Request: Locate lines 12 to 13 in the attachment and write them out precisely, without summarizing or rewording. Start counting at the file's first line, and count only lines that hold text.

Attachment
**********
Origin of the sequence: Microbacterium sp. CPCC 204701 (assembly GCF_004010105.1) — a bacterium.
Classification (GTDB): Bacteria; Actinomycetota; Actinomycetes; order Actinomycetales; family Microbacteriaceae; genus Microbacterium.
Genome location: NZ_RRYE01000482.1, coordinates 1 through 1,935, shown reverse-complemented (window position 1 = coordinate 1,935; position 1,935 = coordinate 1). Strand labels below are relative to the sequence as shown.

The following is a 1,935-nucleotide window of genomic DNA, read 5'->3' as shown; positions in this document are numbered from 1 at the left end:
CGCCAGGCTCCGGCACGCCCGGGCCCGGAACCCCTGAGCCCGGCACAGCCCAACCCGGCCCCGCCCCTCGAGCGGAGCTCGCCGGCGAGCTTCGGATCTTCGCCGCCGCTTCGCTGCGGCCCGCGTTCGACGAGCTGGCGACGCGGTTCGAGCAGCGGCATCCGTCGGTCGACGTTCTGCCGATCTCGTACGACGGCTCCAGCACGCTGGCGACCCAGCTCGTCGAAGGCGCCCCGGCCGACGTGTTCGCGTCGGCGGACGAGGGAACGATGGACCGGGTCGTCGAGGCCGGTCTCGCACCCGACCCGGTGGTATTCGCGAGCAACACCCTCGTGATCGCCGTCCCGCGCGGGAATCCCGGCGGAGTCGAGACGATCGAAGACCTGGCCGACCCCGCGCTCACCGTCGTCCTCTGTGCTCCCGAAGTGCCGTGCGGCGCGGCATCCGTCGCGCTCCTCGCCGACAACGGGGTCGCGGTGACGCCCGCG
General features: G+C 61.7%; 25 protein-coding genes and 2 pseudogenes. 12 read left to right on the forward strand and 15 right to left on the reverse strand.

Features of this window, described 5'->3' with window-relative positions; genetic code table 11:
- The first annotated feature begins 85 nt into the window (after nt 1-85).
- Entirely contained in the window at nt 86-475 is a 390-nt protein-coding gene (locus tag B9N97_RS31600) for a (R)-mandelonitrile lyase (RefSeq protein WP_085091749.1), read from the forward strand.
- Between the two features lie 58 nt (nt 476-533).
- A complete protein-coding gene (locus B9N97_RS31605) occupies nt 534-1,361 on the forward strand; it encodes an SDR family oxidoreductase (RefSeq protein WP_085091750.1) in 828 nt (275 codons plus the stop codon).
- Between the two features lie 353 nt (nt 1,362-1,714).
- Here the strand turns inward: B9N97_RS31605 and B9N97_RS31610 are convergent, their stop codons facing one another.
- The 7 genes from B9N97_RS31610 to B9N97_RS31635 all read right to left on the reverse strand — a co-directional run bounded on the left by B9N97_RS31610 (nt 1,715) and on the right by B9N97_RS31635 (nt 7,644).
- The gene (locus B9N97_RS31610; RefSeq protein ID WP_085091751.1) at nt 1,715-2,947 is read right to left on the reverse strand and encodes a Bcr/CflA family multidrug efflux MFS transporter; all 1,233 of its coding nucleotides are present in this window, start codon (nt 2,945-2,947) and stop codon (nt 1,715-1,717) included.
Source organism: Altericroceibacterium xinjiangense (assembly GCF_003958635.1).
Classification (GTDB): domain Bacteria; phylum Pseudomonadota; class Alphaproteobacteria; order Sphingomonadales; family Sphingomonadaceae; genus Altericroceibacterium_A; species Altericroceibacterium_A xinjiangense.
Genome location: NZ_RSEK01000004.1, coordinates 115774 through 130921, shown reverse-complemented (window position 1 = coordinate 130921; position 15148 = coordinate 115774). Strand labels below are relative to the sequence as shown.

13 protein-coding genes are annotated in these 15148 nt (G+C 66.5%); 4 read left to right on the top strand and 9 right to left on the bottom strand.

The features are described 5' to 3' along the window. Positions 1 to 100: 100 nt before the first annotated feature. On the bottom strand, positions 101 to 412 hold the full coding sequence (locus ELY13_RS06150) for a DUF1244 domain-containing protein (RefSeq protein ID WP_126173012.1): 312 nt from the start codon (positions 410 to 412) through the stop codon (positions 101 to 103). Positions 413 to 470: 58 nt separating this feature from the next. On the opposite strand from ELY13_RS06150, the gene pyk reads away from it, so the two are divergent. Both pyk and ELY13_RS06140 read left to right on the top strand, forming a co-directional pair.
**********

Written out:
- Between the two features lie 353 nt (nt 1,362-1,714).
- Here the strand turns inward: B9N97_RS31605 and B9N97_RS31610 are convergent, their stop codons facing one another.